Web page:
Suicide prevention programs can be a critical component to lowering rates of suicide and improving health outcomes. Given the high rate of suicide in Montana, the legislature should prioritize investments in suicide prevention programs, particularly those focused on American Indians, American Indian youth, and veterans.
For almost forty years, Montana has had one of the highest suicide rates in the country. In 2014, the state ranked first in the nation. Nationally, whites have the highest rate of suicide, followed by American Indians. In Montana, this trend is reversed. Between 2014-2015, the American Indian suicide rate was 35.5 (per 100,000 people) compared to 28.1 for whites. Further, Montana youth ages 11 to 17 are more than twice as likely to commit suicide than youth nationally. Astonishingly, American Indian youth in Montana are almost four times more likely to die by suicide than their white counterparts. Additionally, between January 1, 2014 and March 1, 2016, 19 percent of American Indian suicides were committed by veterans.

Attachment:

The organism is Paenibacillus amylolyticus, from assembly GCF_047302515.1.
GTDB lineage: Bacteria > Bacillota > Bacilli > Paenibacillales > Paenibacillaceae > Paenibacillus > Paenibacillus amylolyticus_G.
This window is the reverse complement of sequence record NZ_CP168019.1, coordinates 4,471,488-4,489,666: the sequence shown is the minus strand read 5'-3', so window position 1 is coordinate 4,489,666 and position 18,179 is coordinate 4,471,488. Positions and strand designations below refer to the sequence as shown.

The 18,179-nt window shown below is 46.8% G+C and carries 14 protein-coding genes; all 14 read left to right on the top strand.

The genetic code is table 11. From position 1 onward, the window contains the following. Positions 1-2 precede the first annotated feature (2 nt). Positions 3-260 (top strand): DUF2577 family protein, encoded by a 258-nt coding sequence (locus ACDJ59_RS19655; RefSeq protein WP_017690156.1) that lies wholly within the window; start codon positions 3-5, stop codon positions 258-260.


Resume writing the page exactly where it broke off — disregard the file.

Table 1 below provides a comparative breakdown of additional suicide statistics in Montana for the years 2005-2014. This data indicates that a focused investment in suicide prevention in Montana and Indian Country is needed in order to address this prolonged public health issue.
Table 1. Montana Suicide Rates (by race, gender, and age, per 100,000 people),
|Race||Male (all ages)||Female (all ages)||Male Youth (age 11-17)||Female Youth (age 11-17)|
Youth suicidal risk assessments for 2015 also show that urban-residing American Indian youth consistently outscored reservation-residing American Indian youth in risk behaviors such as seriously considering, planning, and attempting suicide.
Suicide continues to be a major public health issue for Montana. Investing in suicide prevention should be among the state’s top priorities, with a specific focus on American Indians, American Indian youth, and veterans in particular.
MBPC is a nonprofit organization focused on providing credible and timely research and analysis on budget, tax, and economic issues that impact low- and moderate-income Montana families.